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Effects of Conditioned Pain Modulation on the Nociceptive Flexion Reflex in Healthy People

A Systematic Review

Dhondt, Evy MS*,†; Van Oosterwijck, Sophie MS*; Coppieters, Iris PhD*,†; Danneels, Lieven PhD*; Van Oosterwijck, Jessica PhD*,†,‡

doi: 10.1097/AJP.0000000000000724
Review Article
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Objectives: The nociceptive flexion reflex (NFR) is a spinal reflex induced by painful stimuli resulting in a withdrawal response. Research has shown that the NFR is inhibited through endogenous pain inhibitory mechanisms, which can be assessed by conditioned pain modulation (CPM) paradigms. Although accumulating research suggests that the NFR can be affected by CPM, no clear overview of the current evidence exists. Therefore, the present review aimed at providing such a synthesis of the literature. In addition, the influence of personal factors on the CPM of the NFR was investigated.

Materials and Methods: A systematic review was performed and reported following the Preferred Reporting Items for Systematic reviews and Meta-Analyses (PRISMA) guidelines. Five electronic databases were searched to identify relevant articles. Retrieved articles were screened on eligibility using predefined inclusion criteria. Risk of bias was investigated according to the modified Newcastle-Ottawa Scale. Levels of evidence and strength of conclusion were assigned following the guidelines of the Dutch Institute for Healthcare Improvement.

Results: Forty articles were included. There is some evidence that CPM produced by thermal or mechanical stimuli induces inhibitory effects on the NFR. However, inconclusive evidence exists with regard to the effect of electrical conditioning stimuli. While several personal factors do not affect CPM of the NFR, increased cognitive interference is associated with reduced NFR inhibition.

Discussion: The present review demonstrates that certain types of nociceptive conditioning stimuli have the potential to depress, at the spinal level, nociceptive stimuli elicited from distant body regions. Although CPM of the NFR seems to be robust to the influence of several personal factors, it can be affected by cognitive influences.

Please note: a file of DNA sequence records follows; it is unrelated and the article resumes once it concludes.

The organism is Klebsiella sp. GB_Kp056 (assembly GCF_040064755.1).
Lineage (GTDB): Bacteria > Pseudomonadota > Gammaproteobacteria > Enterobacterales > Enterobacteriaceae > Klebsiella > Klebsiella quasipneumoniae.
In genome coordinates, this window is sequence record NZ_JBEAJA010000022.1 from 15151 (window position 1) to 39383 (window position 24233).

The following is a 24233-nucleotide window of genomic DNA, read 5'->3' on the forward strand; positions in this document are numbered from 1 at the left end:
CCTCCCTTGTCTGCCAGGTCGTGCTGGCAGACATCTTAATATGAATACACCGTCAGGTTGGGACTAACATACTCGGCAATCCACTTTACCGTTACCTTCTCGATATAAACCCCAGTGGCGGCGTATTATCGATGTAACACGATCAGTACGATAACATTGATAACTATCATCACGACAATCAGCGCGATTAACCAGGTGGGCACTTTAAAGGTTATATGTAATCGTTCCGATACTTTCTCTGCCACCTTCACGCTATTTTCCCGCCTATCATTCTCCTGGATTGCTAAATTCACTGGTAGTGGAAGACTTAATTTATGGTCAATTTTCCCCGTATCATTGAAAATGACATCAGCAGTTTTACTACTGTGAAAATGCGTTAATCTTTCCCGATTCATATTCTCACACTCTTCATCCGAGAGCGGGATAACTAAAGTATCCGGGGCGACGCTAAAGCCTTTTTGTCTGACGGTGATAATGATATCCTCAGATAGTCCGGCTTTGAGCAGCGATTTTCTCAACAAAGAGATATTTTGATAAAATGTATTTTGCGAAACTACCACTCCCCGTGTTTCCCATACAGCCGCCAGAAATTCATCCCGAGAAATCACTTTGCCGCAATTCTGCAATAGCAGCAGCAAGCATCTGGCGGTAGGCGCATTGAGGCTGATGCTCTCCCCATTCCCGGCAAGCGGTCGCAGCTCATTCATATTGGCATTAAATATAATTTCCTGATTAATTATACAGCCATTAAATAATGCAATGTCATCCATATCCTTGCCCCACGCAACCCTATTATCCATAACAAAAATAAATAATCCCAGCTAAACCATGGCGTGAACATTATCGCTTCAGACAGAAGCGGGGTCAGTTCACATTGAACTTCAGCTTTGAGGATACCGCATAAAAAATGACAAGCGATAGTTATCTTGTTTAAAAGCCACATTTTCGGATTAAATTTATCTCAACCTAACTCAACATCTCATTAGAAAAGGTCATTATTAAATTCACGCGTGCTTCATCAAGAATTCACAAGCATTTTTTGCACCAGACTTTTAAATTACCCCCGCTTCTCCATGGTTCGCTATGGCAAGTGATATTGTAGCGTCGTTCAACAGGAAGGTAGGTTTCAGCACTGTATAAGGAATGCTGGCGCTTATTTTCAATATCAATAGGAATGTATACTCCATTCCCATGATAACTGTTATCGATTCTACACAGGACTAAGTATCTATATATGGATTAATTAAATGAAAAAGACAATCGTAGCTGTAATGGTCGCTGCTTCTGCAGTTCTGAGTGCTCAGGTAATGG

*Department of Rehabilitation Sciences, Faculty of Medicine and Health Sciences, SPINE Research Unit Ghent, Ghent University

Pain in Motion International Research Group, Ghent

Research Foundation—Flanders (FWO), Brussels, Belgium

J.V.O. is a postdoctoral research fellow funded by the Research Foundation—Flanders (FWO) (12L5616N) Brussels, Belgium. S.V.O. is a PhD researcher supported by a research project grant from the Research Foundation—Flanders (FWO) received by L.D. and J.V.O. (G0B3718N). I.C. is a postdoctoral researcher funded by the Research Foundation—Flanders (FWO) (G007217N) and the Agency for Innovation by Science and Technology (IWT)—Applied Biomedical Research Program (TBM) (150180), Brussels, Belgium. The remaining author declare no conflict of interest.

Reprints: Jessica Van Oosterwijck, PhD, Department of Rehabilitation Sciences, SPINE Research Unit Ghent, Ghent University, Campus UZ Ghent, Corneel Heymanslaan 10, B3, Ghent 9000, Belgium (e-mail: jessica.vanoosterwijck@ugent.be).

Received February 4, 2019

Received in revised form March 22, 2019

Accepted April 8, 2019

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